Justice Ruth Bader Ginsburg's sudden colon cancer diagnosis and surgery Friday, just two weeks before the start of a new term, is a reminder of how cancer is no stranger to the Supreme Court.

It also brings to mind how many justices in recent decades have recovered their health and continued to serve on the bench well into their eighties. As a group, they are an enduring lot.

At least two other current justices have faced cancer: Sandra Day O'Connor, who was treated for breast cancer in 1988, and John Paul Stevens, who underwent radiation therapy for prostate cancer in 1992. Their experiences, as well as those of William J. Brennan Jr., Harry A. Blackmun and other justices, show how members of the high court have been able to return to the bench after a serious illness.

But much is still not known about Ginsburg's condition, and physicians said her chances for recovery depend on the stage of her cancer at the time it was detected. (For example, about 90 percent of people survive at least five years when the tumor is confined to the colon, but if the tumor has spread to the liver or other distant organs, survival drops to about 9 percent.)

Ginsburg, 66, is expected to remain at Washington Hospital Center about a week. Her physician did not publicly speculate on when she would be able to return to her duties at the court, which begins its new session on Oct. 4.

President Clinton named Ginsburg, the court's second female justice, in 1993. As a prominent figure in the women's rights movement of the 1970s and one of the more liberal members of this bench, Ginsburg has a strong following in many quarters. She is also a key vote on some disputes, and any prolonged absence could deadlock the court 4 to 4 on important cases.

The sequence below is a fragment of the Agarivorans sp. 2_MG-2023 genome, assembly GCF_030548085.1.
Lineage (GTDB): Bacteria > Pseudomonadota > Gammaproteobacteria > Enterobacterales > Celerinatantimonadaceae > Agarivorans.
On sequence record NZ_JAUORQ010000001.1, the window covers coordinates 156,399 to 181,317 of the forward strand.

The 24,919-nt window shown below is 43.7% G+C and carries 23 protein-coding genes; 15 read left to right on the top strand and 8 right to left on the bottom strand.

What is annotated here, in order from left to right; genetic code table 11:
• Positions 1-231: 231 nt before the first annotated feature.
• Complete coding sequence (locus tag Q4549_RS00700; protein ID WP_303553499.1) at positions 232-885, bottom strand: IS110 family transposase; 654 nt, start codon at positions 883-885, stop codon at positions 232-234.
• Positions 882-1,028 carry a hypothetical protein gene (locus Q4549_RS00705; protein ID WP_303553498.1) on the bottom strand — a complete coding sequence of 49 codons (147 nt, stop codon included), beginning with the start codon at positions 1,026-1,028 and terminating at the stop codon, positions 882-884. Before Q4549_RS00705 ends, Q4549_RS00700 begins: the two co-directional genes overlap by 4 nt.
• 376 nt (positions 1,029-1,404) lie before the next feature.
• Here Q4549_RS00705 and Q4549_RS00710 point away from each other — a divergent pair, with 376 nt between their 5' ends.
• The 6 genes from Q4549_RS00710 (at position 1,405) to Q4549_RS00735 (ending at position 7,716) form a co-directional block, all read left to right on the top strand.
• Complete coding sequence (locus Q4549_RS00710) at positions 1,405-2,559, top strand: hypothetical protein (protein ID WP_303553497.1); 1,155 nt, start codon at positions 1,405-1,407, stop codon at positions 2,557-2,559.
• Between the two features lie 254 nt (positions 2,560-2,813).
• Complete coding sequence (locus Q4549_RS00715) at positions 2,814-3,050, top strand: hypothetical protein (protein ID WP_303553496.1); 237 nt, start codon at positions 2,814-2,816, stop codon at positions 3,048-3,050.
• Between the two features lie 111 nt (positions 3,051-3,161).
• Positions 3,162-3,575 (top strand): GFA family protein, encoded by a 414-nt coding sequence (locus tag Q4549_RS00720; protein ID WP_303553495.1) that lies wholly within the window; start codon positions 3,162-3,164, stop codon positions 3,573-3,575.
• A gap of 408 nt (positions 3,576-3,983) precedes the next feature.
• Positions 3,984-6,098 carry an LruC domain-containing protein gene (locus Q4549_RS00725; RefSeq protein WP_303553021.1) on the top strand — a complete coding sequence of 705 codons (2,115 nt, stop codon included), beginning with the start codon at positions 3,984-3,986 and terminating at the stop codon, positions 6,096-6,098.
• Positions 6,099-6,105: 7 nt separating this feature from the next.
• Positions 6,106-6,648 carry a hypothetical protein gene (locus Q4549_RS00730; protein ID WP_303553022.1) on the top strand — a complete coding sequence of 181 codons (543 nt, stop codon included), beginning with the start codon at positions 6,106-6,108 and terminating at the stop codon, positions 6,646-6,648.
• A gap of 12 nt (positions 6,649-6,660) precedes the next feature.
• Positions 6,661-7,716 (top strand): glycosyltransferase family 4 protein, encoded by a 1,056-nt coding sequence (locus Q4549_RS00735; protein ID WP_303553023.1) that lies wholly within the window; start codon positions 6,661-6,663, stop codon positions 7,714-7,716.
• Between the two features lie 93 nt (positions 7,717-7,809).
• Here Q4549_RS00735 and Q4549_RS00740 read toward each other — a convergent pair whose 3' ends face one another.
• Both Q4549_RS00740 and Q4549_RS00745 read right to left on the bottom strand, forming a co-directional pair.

Ginsburg's illness was initially misdiagnosed as acute diverticulitis this summer after she became ill while teaching on the Greek isle of Crete. Once it was correctly diagnosed last week and she had surgery, court officials made public her situation.

O'Connor has said that the public visibility was the worst part of her struggle with cancer.

"There was constant media coverage," O'Connor, now 69, said in a 1994 speech to the National Coalition for Cancer Survivorship. "How does she look? When is she going to step down and give the president another vacancy on the court? She looks pale to me; I don't give her six months. This was awful."

Indeed, O'Connor, the first female justice, probably endured more scrutiny than the other justices who have revealed their cancer. Her office constantly was asked to comment on rumors about her health; in 1990 she put out a statement saying: "I am not sick. I am not bored. I am not resigning."

O'Connor and Stevens continued to work during their respective chemotherapy and radiation regimens.

The late Justice Blackmun, who served from 1970 to 1994, had a cancerous prostate removed in the 1970s and underwent surgery again in 1987 for a recurrence of prostate cancer. Brennan, on the court from 1956 to 1990, was treated for cancer of the vocal cords in the 1970s. Both Blackmun and Brennan remained vital after their bouts with cancer and retired from the bench at ages 85 and 84, respectively.

Justice Lewis F. Powell Jr. suffered more complications as he recovered from prostate cancer in the mid-1980s. He stepped down in 1987 at age 79, but regained his vigor, had an active retirement, and died last year at age 90.

CAPTION: Justice Ruth Bader Ginsburg had surgery Friday for colon cancer.